posted on 2/2010 By:
Although they're both German and thrash, Paradox isn't what most of us would think of when we think of "German thrash." Their particular brand of speed is more controlled, more technical, more precise than the ferocity made famous by their fellow countrymen in the likes of Sodom or Destruction. Paradox is far closer to vintage North American acts like early Metallica, Annihilator or Heathen than to Teutonic madness—powerful clean-sung vocals, an increased emphasis on melody, tighter tempos that don’t careen as closely along the edge of complete collapse, a more polished sheen atop the proceedings…
In nearly twenty-five years, Riot Squad is only the band’s fifth full-length. They dropped back-to-back underrated offerings in 1987’s Product Of Imagination and 1989’s Heresy before taking 11 years off and returning with an almost entirely new line-up and two more largely ignored records, eight years apart. (For those interested, both Product and Heresy were reissued as Metal Mind digipacks a few years back.)
Paradox didn't seem to age much in their time off, although only guitarist/vocalist Charly Steinhauer remains from the band’s earliest days. The riffs are fast, somewhat technical and predominantly melodic. Although no one band member distinguishes himself, collectively, their performances are spirited—energetic as hell, in fact; there’s a palpable sense of grin-inducing head-banging fury in some of these tracks, and it’s obvious that the band is having fun. Quite often, Steinhauer’s vocals resemble those of James Hetfield, or more closely, those of Dave White of Heathen or Brian Troch of the criminally forgotten Cyclone Temple, powerful without being smooth, throaty without snarling. To further the comparison, the songs on Riot Squad also fall in line stylistically with the best moments of those bands—thrash metal that balances memorability and aggression, all peppered with a dash of the progressive and tempered with the melodicism of power metal. (Witness the catchy riffing of "Riptide" contrasted with that of the frantic "No Place To Survive" or the mid-tempo near-ballad "Nothingness.")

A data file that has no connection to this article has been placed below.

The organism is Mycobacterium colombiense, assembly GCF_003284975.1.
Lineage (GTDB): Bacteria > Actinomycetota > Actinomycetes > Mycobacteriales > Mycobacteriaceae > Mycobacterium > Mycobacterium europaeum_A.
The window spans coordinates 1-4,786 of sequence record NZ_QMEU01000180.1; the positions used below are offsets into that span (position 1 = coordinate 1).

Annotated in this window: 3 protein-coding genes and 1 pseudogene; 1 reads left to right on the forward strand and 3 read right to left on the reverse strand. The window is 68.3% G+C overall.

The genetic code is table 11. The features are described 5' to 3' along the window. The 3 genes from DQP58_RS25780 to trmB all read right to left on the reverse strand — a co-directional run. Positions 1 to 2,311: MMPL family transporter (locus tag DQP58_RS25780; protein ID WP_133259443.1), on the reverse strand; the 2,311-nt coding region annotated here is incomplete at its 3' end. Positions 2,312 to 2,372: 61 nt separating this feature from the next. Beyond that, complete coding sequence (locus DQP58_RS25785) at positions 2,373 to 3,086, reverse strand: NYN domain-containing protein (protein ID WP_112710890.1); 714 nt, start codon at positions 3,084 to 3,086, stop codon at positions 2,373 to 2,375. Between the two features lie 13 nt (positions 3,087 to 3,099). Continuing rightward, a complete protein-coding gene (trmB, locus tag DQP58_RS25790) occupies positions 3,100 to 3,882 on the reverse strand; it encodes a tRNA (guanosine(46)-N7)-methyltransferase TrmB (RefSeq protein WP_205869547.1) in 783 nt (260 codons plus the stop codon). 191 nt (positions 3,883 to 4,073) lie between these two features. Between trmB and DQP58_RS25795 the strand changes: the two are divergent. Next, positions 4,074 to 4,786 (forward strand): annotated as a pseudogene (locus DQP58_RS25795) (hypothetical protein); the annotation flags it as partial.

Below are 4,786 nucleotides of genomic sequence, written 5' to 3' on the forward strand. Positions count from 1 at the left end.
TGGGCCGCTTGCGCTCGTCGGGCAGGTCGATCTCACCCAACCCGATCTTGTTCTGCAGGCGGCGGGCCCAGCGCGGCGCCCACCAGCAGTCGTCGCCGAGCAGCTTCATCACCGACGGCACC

While it’s not a reinvention of any particular wheel, Riot Squad is a highly enjoyable, well-executed and damn energetic platter of metal both melodic and angry. Those classic power/thrash fans looking forward to the new Heathen disc should find room for this, as it would most certainly be a worthy addition to their collection.
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